Stone SaddleThere are three comfort zones or places your body touches a bicycle.   As long as you can bear the weight of your body okay between those three places without numbness, pain or pinching then you can ride all day long.

Today we will be touching upon the saddle.  This is also the hardest thing to explain or go super indepth about in only one article.  Think of this as the first of many thoughts on saddles or reviews.  Please read through and email about specific questions you have about saddles to continue the discussion.

The very first thing to know about those comfort zones, especially your seat, they are very personal!  A good bike fit is important and so is the feed back to who ever is helping you with your seat alignment.

Depending on the type of bike you are riding, the distance and the angle of your upper body to lower body will change how narrow/wide or soft/hard you need. The wider seats are comfortable and soft but after 5-10 miles.  The hardest seat is going to be supported by your sit bones and not be supported by your soft tissues.

In this series I will do my best to cover these topics :

  • Various levels of saddles from your beach cruiser to road racers.
  • Sit bone measuring devices and what it all means.
  • Saddle bike fit.

Thanks to Melissa for writing in for this topic.  Hopefully over the series I can find answers to your questions about bicycle saddles.

Bike fit is a whole section of itself so please talk to your local shop that has fitting knowledge.


  1. This is just in time! I am in the process of looking for a new seat. I just did my first 64miler and my butt was incredibly numb. I wish I could have done more because everything else was feeling fine except for my butt so it sucked. P

  2. I had alot of pain on the Performance brand Forte T1 saddle, which is a knock off of the Profile Design Aero Strike saddle. Caused alot of chaffing and saddle sores beyond 40 mile rides. I think too much gel padding is not good. It let heat build up or something.

    A couple female friends told me about John Cobb’s V-flow plus saddle. It was not super comfy at first, and John Cobb looked at a photo I sent him. He told me to lower the saddle. I also had to move it forward a bit, so my sit bones were contacting the saddle properly. Now, I am loving it, and am able to get to 80 miles on it without significant pain issues. Training for an IM, so I need to be able to put in the miles without worrying about my butt!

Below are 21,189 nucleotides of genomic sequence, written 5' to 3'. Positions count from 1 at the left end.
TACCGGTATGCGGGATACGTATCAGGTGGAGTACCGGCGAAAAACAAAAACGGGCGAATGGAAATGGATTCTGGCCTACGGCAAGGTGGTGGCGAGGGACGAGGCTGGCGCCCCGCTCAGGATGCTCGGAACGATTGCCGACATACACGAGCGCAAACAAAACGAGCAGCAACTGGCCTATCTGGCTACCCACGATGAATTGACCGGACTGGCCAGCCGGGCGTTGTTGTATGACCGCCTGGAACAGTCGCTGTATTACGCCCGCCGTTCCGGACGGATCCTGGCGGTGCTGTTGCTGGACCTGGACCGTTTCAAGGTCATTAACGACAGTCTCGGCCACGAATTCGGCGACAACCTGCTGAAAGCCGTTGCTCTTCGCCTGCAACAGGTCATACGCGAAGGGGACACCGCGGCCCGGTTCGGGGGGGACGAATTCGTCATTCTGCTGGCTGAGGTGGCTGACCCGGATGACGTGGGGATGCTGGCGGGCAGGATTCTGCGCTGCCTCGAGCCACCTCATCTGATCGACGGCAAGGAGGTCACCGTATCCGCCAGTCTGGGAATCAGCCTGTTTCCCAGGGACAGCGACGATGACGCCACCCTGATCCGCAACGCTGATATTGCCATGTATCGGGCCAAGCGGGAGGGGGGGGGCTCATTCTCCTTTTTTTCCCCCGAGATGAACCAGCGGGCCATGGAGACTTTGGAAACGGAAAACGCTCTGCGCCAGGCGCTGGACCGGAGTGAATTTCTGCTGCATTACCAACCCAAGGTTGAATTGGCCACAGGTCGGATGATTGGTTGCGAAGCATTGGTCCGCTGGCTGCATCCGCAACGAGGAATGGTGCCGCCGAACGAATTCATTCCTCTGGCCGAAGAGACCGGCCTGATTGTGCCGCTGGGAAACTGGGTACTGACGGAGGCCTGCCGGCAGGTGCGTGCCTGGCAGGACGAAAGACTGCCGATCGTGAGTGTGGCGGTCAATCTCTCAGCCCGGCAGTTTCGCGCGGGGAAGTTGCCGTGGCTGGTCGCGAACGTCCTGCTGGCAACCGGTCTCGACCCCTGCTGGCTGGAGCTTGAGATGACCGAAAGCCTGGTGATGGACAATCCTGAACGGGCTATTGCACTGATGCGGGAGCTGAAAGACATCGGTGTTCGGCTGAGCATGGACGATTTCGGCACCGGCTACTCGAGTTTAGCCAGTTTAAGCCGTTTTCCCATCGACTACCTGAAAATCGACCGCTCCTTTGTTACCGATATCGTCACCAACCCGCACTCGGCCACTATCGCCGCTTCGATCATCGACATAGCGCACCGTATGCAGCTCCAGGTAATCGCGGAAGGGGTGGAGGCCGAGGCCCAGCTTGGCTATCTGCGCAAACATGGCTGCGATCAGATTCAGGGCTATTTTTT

I still have to be smart, tho. Use Chamois But’r, wash my shorts right away, and sit on my saddle such that my sit bones are bearing the bulk of the weight. Sometimes I still tend to scoot around on the saddle to get power and that ends up putting too much pressure on my front area.

    Hope that helps!

  3. I love my Bontrager WSD inform saddle. The sizer system works? I have never been more comfy on my road bike. Can’t wait to get one for my errand bike.

  4. At the end of the day I think that where cycling comfort is concerned, time in the saddle counts just as much as the brand/design; also having the saddle slightly nose-down helps.

    However my last two saddles have been Specialized BodyGeometry ones (women specific). The first one I found very comfy both for off- and on-road cycling. I cycled from Prague to Warsaw with it (over the course of a week, not in one go! About 60-70km-ish a day on a hybrid bike) and it was absolutely fine.

    Sadly the bike it was on got stolen :o( but I didn’t hesitate to go and buy another BG saddle for the new bike, and it’s proven to be just as good. I don’t really notice it when cycling; I guess that is how you know when a saddle suits you!

    I should add that I took the ass-o-meter test in the bike shop for the second saddle, where you sit on some foam and it measures how wide apart your sit bones are. Potentially not very pleasant experience when in a male-dominated bike shop, but I took a girlfriend with me for moral support and we treated it as a venture of great hilarity, so it was possibly more the poor shop guy who was embarrassed! And it was worth it to get the right sized saddle.

  5. I have exclusively ridden on Brooks Saddles since 1989, and there’s no going back. Natural material and great craftsmanship they are absolutely beautiful. I generally do no ride in lycra unless I’m out over 50 miles.

  6. I have four bikes and Brooks saddles are on all of them: two pro s (on the road bike and the tandem), a colt (road bike) and a B72 s (the commuter). the pro s saddles are the most comfortable ones I have found. it also helps to have a wider pad in your cycling shorts so the seams doesn’t rub on your sit bones.

  7. Do saddles wear out like your favorite chair, best pair of shoes, or your most supportive sports bra?

    Does one try a new saddle or stay with the same brand?

  8. Tamberlyn

    Saddles do wear out. The padding and gel can start sagging and you’ll start feeling pressure in areas you’ve never felt before!

    Normally women try various saddles till they find the right one. Some women are lucky and get it on the first try.

  9. Three Brooks, no regrets.

    Some other makers of similar models have come out lately: Cardiff Saddles and Velo Orange, Sela-Anatomica. A bit cheaper, but the durability is unproven; Brooks has a reputation older than anyone living.

    On the cheaper side (though what’s cheaper than a saddle that will last decades?), most people have their saddles set much too low.

  10. I’m a Brooks rider too, I’ve had 4 on three bikes (broke the rails on one, still trying to figure that one out). The thing with Brooks saddles is that it has to fit your sit bones. If it doesn’t the saddle will never feel good. Actually I think that’s true of any saddle. As a rule I never have to break them in I can just ride them. I put the last one on and went and did a century. But I do go slightly nose down.

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